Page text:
How (not) to do politics


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Politics provokes great passions. Those involved in politics care deeply about the issues that brought them in to activism and the ideology that provides the framework to solving those issues. I am a big believer in passion in politics. Without it, we become dry, technocratic, dull and uninspiring.

But passion can spill over into other more troubling types of behaviour. Sometimes our passion – either for our ideology or for the processes and powers of politics can spill over into darker activities that should have no place in the modern political process.

We saw this in the Liberal Democrats with the Lord Rennard scandal. One man became too important to the Party’s processes to have complaints of misbehaviour acted on until it was far too late. it was repeatedly brushed under the carpet until it exploded into the mainstream media.

The Tories, too, are seeing a similar problem arise. It seems Mark Clarke and his Road Trip 2015 were just too valuable to the Tory election effort for the mounting numbers of complaints against him to be properly acted on early enough – potentially with extremely tragic consequences.

What Rennard and Clarke and their supporters seem to have in common is the love of the game (and a twisted version of the game at that) over and above the values that drove their initial activism. No one should find that what become more important to them is the way their Party is organised and managed than the real world impact it can and should have. Equally, no one support of a greater cause.

Neither sexual harassment nor bullying should have any place in any political party. But Labour can ill afford to make hay from the scandals happening in other Parties. We know our part is far from perfect  – indeed much of our recent debates have sometimes allowed the heat of passion to overspill into some fair questionable behaviours. We have all either seen or heard about things we are uncomfortable with members of our party doing.

Labour has recently updated its bullying and harassment policies and these are available for all members on MembersNet (and if you don’t have access to that, NEC members or the party will be able to provide you with a copy). they aren’t perfect in my humble opinion, but they are a good start. It is essential not only that we have these procedures, but that they inform how we do politics at every level. It is issues with our culture that too often drive issues with individual behaviour. We need to change that to make those behaviours not just unacceptable, but unthinkable. We could do worse than refer to the statement made by Jeremy Corbyn last night as a guiding principle for how to behave.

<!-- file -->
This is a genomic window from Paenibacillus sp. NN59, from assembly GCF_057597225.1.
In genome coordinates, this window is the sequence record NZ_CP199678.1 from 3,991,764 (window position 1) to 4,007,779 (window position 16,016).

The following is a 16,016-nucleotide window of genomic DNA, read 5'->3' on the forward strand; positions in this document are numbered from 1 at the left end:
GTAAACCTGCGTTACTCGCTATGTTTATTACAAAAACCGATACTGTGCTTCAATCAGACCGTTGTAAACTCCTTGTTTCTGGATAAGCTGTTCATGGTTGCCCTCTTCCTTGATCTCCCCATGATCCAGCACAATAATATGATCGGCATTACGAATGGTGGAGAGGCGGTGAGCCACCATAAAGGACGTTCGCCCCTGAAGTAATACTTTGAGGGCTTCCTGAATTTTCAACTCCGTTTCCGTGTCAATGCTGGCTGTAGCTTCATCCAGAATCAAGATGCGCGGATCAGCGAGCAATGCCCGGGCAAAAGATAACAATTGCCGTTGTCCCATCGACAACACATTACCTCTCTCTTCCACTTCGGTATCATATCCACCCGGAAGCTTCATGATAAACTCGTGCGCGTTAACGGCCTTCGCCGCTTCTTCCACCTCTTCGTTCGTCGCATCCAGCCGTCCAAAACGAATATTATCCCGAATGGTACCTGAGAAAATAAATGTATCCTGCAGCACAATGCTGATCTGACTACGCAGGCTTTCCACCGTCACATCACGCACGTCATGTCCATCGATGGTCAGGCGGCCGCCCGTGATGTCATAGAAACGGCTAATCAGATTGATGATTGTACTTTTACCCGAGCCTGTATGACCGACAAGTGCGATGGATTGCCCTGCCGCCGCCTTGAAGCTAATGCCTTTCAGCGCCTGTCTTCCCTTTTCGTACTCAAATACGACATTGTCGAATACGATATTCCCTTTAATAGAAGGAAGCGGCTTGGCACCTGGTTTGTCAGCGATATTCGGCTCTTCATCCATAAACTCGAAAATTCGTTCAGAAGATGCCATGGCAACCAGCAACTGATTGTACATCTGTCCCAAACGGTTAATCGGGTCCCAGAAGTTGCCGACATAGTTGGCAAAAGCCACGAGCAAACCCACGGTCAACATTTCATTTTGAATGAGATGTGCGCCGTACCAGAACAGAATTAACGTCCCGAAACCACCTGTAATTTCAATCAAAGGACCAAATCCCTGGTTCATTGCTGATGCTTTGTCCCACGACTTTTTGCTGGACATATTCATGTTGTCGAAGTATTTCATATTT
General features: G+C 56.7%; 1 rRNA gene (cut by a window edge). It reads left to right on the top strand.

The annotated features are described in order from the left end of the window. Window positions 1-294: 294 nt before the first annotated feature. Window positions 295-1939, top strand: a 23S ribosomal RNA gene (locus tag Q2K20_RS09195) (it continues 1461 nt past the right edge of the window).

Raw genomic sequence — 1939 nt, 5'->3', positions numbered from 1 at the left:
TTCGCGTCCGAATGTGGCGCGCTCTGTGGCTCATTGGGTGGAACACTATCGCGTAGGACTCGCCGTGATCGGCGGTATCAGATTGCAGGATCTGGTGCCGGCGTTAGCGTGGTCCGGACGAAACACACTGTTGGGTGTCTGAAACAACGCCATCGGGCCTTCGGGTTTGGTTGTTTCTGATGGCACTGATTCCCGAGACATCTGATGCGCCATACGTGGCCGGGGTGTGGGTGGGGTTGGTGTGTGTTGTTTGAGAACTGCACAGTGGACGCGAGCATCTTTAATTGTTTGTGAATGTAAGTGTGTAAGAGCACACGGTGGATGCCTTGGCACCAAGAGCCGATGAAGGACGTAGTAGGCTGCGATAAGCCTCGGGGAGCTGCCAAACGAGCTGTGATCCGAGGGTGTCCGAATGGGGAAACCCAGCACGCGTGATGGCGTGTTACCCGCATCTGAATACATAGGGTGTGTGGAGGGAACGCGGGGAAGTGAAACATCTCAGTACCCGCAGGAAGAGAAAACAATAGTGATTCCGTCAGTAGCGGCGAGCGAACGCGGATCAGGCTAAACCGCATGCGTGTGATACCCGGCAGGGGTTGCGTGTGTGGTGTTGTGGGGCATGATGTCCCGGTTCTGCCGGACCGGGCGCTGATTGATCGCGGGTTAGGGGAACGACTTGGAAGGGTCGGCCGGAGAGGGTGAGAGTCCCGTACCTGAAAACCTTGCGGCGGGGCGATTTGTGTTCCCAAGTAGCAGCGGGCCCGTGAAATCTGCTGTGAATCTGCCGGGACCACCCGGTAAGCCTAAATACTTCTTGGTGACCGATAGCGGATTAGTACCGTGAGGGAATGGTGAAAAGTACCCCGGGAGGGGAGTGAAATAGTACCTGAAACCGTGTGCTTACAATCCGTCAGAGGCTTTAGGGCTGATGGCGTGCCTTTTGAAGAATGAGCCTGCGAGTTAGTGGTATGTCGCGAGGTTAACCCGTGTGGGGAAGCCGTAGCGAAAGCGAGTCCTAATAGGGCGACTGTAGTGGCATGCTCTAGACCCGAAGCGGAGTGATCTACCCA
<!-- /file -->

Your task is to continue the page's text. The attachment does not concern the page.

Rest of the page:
Activists must be able to feel safe when taking part in politics of whatever persuasion. We cannot allow our passion for our ideology to undermine our basic humanity. We must always start from a place of assumed decency. If politics becomes merely  way of shouting across each other in a void, with the one who feels most insulted – not the one whose argument is defeated – losing, then we all lose.

Having said all of that. I am concerned about reports that Labour’s NEC are drawing up guidelines for how members should behave on social media. I don’t think we need a separate policy for social media. Our behaviour should come up to scratch under all circumstances. There shouldn’t be different guidelines for different mediums, but an application of an agreed set of rules, standards and cultural norms about how we treat each other.

Any guidelines that can be enforced on the huge numbers of members that now make up the Labour Party will either have to be so vague as to be unenforceable or so prescriptive that enforcing them will be several people’s full time jobs.

The more we treat social media as “different” the more we licence people behaving differently on it. I won’t tolerate a lower standard of behaviour online than I will off line. And neither should anyone else. We don’t need policies for different media. We need a culture that recognises the value that comes from having differences of opinions and hashing them out in a challenging but ultimately responsible way.

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